Butterflies are Free…
November 4, 2009
…If your name is Diana and you’re my sister’s Best Friend!
Diana has been patiently waiting for her butterfly since August. She happens to be my sister’s best friend and asked me casually while I was visiting my sister if I’d make her a butterfly. Not one to turn down any opportunity to add original art glass to someone’s home, of course I said yes, knowing full well that I had a hectic schedule awaiting my return home. Butterflies are small and I knew I could easily fit them into my work schedule. Couldn’t I? I love these colorful butterflies and my stock of them was almost extinct, so it was time to make some new ones anyway.
Notice how I say them and these, not it? If you’ve followed my blog, you know that I can’t just make ‘one’ of anything, so finding a day to make up a kiln load of butterfly bodies, just couldn’t be done! I wanted Di to have a good selection to choose from so I needed to make not just one, but a kiln-load of butterflies. Diana saw three prototypes from which to choose the style and color she wanted; then waited again until I could finally find a day to get the bodies made.
Fitting them in between projects became problematic because they require a different firing schedule than the rest of the work that generally ships out of my studio. Oh, I got their little bodies made up & fired; it was the final firing with the color and wing patterns that took some time to work into my schedule. Here they are after the first firing joining the wings to their bodies. My canvas ready to ‘paint with glass powders’.
Working with glass powder is a fragile way of working with glass. The slightest puff of wind or bump in the studio can ruin your design, so I had to fit them into a day where nothing else was happening and I had an available kiln ready to accept them immediately after building each one. I didn’t want them lying around my studio waiting for disaster to happen. When working with powders I like to have a color reference and all my tools within reach.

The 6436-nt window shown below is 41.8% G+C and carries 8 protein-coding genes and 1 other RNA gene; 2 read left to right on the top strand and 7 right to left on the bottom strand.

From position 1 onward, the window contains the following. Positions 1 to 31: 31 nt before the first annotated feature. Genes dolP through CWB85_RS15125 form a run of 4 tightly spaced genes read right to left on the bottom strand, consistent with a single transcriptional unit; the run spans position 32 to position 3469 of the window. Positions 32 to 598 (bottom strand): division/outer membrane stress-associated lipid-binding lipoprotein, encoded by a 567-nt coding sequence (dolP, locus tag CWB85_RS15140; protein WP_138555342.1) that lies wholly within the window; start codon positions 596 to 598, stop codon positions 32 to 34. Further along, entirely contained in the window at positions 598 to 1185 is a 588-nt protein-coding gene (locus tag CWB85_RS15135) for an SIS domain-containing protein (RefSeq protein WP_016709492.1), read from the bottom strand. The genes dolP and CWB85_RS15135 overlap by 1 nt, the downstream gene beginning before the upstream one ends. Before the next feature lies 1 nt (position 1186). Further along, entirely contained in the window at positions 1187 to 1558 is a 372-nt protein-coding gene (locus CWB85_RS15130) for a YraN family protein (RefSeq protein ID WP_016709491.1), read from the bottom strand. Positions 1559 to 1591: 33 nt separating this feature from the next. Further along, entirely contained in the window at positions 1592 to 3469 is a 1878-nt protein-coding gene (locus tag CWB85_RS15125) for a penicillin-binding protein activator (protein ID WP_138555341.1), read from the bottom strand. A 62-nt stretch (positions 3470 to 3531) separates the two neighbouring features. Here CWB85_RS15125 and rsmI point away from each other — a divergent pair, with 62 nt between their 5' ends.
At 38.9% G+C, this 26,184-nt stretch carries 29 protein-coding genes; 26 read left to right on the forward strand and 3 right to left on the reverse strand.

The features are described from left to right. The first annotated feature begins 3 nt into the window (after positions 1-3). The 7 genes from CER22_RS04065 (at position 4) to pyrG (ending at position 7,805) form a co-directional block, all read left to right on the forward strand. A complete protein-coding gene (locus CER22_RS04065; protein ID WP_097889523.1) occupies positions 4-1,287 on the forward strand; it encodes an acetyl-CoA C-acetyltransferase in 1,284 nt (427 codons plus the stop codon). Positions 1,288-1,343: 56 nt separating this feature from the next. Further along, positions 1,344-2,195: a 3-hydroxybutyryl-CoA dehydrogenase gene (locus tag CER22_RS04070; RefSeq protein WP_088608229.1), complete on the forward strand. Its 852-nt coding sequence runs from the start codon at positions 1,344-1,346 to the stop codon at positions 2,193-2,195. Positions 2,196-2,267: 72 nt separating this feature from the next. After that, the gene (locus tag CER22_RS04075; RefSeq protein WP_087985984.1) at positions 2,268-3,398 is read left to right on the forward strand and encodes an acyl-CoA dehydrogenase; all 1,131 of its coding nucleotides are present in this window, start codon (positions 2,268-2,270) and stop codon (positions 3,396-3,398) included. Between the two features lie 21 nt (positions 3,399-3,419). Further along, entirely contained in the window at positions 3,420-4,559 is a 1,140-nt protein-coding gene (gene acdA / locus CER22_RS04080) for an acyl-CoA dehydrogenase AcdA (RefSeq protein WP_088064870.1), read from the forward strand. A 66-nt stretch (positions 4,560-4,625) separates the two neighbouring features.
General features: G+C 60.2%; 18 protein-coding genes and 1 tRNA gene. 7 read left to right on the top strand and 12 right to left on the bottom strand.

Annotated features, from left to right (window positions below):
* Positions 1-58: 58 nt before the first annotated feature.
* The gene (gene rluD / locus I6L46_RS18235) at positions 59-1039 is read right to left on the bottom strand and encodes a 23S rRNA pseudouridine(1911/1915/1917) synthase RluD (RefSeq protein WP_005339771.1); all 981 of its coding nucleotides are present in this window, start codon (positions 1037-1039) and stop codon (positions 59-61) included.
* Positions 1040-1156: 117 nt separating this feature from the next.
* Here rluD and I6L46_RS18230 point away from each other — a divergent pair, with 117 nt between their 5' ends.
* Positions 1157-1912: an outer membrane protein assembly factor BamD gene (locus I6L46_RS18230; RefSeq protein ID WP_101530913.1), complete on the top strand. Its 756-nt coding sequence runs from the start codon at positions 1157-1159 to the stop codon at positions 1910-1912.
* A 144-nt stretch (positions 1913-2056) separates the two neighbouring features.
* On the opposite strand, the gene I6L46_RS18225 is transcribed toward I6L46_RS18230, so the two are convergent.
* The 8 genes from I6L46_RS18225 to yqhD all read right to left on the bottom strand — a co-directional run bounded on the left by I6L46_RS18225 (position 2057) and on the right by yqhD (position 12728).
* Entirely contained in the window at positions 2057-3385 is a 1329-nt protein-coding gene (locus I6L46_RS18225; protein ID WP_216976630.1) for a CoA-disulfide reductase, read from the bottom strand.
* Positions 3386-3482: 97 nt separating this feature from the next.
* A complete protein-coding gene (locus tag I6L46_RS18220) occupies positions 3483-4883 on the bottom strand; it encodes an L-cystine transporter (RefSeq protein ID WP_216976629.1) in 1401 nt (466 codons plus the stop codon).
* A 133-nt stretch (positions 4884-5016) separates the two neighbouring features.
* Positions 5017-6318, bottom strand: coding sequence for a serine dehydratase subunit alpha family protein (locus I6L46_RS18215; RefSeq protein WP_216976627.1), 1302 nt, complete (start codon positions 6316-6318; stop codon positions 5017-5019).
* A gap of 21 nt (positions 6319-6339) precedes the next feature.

The glass powder is sifted on. Lines are drawn in. Diana wanted yellow, orange and lime green. I used Bullseye glass 1120, translucent Canary yellow as my base color with 0025 Tangerine and 0126 Spring Green opal (not translucent) accents.
I also wanted to duplicate the model in my Butterfly Encyclopedia, so used translucent 1122 Red with Tangerine opal. Then I began wondering how it would look with 0334 Gold Purple and 0147 Cobalt Blue opal accents.
Not to mention how would it look as a pink using 1332 Fuchsia with 0334 Gold Purple accents; or a blue using 1464 True Blue with Spring Green accents; and 1442 Neo Lavender with Gold Purple accents! Alas, after that I was out of bodies again since I’d only made nine blanks, so my explorations had to end. For now anyway.
And here’s how they look after firing. All they need now is a signature and they’re out the door. My original versions pretty much stuck to depictions straight out of the encyclopedia, mimicking true-to-life butterflies. My approach this time exploring color and line was less tedious and much more fun!!!
Diana plans to hang hers in the dining room for wall decor. I like to place my butterflies in my garden strategically where I need spots of color, wrapping the copper spirals around small branches of trees and shrubs. I also keep one in my ‘Pretty Powder Room’. Other glass butterfly owners have hung them in windows, set them in planters, and rested them on counters. Where would you keep yours?